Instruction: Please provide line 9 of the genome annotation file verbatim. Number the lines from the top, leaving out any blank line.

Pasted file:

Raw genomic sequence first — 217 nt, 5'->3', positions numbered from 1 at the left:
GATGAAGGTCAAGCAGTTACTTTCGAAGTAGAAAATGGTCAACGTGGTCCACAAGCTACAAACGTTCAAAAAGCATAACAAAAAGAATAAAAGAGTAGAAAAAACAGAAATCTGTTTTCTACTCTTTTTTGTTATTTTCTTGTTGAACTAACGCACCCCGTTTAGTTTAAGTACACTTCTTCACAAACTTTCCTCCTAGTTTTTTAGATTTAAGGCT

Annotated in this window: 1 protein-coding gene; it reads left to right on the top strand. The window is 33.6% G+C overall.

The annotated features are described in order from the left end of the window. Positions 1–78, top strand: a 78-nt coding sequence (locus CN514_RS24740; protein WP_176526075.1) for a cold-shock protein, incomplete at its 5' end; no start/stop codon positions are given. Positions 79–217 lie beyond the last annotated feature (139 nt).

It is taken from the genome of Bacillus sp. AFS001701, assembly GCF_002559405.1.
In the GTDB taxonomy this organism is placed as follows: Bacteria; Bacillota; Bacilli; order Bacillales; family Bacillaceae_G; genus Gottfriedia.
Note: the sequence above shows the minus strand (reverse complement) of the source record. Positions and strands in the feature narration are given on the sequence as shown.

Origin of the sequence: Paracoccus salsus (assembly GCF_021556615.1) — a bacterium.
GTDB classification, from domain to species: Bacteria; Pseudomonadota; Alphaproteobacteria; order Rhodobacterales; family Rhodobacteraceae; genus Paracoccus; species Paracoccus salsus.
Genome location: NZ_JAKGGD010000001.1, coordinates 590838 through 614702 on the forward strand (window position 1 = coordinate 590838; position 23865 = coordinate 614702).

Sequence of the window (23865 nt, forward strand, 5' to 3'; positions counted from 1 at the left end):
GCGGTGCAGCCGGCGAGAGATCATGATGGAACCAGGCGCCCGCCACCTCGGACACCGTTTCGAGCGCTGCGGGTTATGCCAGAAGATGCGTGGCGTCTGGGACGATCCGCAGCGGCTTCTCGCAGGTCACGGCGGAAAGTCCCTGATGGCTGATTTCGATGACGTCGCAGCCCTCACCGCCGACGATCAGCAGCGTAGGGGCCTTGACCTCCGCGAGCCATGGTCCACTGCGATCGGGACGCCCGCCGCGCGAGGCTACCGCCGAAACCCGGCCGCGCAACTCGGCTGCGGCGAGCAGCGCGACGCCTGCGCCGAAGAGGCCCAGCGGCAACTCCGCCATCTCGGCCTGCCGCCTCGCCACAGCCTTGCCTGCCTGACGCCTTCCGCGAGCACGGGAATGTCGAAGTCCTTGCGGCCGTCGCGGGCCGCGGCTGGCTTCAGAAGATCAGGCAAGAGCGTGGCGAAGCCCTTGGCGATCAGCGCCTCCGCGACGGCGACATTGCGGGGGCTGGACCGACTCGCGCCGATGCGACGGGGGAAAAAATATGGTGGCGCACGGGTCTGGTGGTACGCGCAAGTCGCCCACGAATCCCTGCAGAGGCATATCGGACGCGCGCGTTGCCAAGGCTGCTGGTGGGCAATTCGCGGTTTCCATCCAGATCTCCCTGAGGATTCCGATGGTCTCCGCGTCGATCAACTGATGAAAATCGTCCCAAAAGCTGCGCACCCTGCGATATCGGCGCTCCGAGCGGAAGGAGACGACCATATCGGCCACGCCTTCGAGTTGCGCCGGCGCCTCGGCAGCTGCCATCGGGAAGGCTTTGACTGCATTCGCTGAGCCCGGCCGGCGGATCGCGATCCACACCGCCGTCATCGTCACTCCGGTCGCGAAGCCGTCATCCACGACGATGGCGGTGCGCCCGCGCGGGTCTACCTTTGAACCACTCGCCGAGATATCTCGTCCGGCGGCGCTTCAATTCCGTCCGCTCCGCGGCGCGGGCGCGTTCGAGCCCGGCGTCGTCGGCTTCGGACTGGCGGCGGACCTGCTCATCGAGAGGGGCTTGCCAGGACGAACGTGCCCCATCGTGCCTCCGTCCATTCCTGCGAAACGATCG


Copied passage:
GTDB classification, from domain to species: Bacteria; Pseudomonadota; Alphaproteobacteria; order Rhodobacterales; family Rhodobacteraceae; genus Paracoccus; species Paracoccus salsus.